A plaque describing the Appalachian Trail at Amicalola Falls State Park.
Getting ready to say goodbye.
Getting ready to say goodbye.

Feeling Our Oats

The walking was easy at first. Shortly after beginning the hike we met a guy hiking in the opposite direction who said that he had been up Springer. An hour and a half later we came out on the top of a mountain with a sign that said Frosty Mt.- 3400 feet of elevation. This caused us some confusion, as we were expecting to climb Springer and we hadn’t heard anything about Frosty Mt. The trail we had been following went on down Frosty, so we followed it for want of a better thing to do. The hiking there was fast and to our great pleasure we soon came upon a sign indicating that Springer was 2.5 miles away. We slowly toiled up Springer, and about halfway up, the sky began to clear off. When we reached the top of Springer we came upon several tents pitched in an open grassy meadow adjacent to the summit. We immediately began searching for the landmark we expected and needed to see. At the summit a brass plaque is set into a stone. The plaque is engraved with the image of a backpacker and the words “Appalachian Trail Georgia to Maine: a footpath for those who seek fellowship with the wilderness".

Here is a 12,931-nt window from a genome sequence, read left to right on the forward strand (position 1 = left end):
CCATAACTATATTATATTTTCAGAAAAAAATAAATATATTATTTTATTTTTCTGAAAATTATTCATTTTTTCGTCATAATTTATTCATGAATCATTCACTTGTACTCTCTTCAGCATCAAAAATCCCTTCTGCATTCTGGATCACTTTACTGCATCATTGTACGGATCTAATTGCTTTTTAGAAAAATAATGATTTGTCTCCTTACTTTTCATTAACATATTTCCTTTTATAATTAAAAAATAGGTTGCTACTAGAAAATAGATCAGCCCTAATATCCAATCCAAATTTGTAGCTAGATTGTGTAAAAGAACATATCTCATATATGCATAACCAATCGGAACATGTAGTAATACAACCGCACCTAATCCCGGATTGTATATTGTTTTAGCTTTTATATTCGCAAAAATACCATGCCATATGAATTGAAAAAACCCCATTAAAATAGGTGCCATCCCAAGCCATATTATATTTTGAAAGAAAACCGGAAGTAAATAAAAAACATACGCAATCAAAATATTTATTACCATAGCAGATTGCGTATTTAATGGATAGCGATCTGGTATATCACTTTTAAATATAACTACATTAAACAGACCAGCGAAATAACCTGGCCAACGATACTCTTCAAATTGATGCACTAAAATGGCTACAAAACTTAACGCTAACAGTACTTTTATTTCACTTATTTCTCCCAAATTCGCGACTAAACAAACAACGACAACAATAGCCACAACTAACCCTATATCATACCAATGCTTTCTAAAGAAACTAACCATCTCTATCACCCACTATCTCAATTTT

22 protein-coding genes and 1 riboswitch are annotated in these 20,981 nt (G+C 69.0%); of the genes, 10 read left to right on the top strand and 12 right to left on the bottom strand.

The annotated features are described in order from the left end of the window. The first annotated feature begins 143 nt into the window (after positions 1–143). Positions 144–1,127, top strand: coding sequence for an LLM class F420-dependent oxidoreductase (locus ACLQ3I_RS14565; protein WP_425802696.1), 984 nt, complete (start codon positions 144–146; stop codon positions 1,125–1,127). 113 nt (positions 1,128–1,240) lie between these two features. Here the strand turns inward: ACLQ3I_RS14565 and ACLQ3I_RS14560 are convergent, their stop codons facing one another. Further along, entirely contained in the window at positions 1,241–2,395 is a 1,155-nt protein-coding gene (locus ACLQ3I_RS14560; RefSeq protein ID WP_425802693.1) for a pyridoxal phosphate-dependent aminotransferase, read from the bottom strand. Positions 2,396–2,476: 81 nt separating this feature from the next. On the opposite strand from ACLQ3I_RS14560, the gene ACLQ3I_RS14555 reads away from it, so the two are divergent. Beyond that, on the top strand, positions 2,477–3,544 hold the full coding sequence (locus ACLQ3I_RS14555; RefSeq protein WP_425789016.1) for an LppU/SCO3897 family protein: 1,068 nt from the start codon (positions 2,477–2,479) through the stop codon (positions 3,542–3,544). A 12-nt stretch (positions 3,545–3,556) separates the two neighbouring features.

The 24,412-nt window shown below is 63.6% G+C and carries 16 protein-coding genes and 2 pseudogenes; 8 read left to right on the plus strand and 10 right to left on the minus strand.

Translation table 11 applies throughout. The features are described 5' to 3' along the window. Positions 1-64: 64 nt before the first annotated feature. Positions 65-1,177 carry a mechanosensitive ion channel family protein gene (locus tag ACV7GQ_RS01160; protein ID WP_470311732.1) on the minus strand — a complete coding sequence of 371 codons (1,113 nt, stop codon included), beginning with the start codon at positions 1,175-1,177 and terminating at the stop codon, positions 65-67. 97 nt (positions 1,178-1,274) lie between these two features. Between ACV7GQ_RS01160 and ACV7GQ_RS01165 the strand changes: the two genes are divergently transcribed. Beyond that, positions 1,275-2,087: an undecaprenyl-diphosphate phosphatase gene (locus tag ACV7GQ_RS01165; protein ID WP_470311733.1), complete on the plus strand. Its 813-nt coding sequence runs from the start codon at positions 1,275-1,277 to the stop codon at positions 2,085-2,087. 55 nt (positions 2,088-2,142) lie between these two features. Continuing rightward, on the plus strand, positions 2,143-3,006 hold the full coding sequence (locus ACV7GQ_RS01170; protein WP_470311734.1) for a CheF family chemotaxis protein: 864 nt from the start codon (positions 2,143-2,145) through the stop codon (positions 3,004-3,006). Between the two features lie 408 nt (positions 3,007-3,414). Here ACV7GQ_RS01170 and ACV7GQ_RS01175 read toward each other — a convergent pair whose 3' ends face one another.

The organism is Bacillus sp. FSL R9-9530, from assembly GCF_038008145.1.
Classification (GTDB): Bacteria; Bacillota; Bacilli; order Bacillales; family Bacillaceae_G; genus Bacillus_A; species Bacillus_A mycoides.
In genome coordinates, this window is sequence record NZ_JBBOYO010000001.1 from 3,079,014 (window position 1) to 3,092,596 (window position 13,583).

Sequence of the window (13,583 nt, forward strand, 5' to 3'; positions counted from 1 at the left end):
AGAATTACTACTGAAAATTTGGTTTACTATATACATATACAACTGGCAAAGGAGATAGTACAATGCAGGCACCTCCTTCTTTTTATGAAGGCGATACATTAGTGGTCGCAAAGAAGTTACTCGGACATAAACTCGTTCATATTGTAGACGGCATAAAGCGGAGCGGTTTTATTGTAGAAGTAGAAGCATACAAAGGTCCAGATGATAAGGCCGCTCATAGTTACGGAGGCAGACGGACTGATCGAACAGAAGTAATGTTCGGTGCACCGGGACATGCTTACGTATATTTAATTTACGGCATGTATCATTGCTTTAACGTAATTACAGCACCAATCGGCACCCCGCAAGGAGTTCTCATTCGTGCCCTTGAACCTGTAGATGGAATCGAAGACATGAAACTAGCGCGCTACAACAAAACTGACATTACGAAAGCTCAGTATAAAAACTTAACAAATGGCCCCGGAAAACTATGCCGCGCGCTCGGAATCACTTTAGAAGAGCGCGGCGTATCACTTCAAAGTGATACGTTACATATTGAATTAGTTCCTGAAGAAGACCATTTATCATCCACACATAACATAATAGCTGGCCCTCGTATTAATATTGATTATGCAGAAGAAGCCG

After a few pictures by the plaque, we began looking around for a place to set up our own tent. We were pumped up and definitely feeling our oats. We walked all around the meadow introducing ourselves to everyone there. We made sure that everyone knew we were from New York State and that we were hiking all the way to Maine. We always received knowing smiles and encouragement. Some people noted that we were just wearing T-shirts, and they asked us if we were cold.

“Oh no,” we replied, “We’re used to the cold. Up in New York, it’s still wintertime.”

At one tent site we met a young couple who were doing the same as us. They had recently been married and were thru-hiking the trail together. At another tent site we met a guy who had thru-hiked the trail in 1980. He was with his girlfriend and he had a friendly black lab. They were the first of many fine and interesting people we would meet along the way.

The Bronze Plaque at the Summit of Springer Mountain
The Bronze Plaque at the Summit of Springer Mountain | Source

A Different Kind of Backpacking Trip

We woke up the next morning to find that clouds had closed in over the summit. We started hiking at 8:30. It was raining and we hiked slowly. By 11:30 we had done 6 miles. It was then that we saw a structure a little way off the trail. The structure turned out to be a pavilion owned by the New Bethel Church. We ate lunch there and while we were eating it began raining harder. We decided to wait out the storm under the pavilion and eventually stayed for the night even though it did clear off around two o'clock. The pavilion was next to an old cemetery. It was very quiet there. In fact for the entire rest of the day, we didn’t see any other people.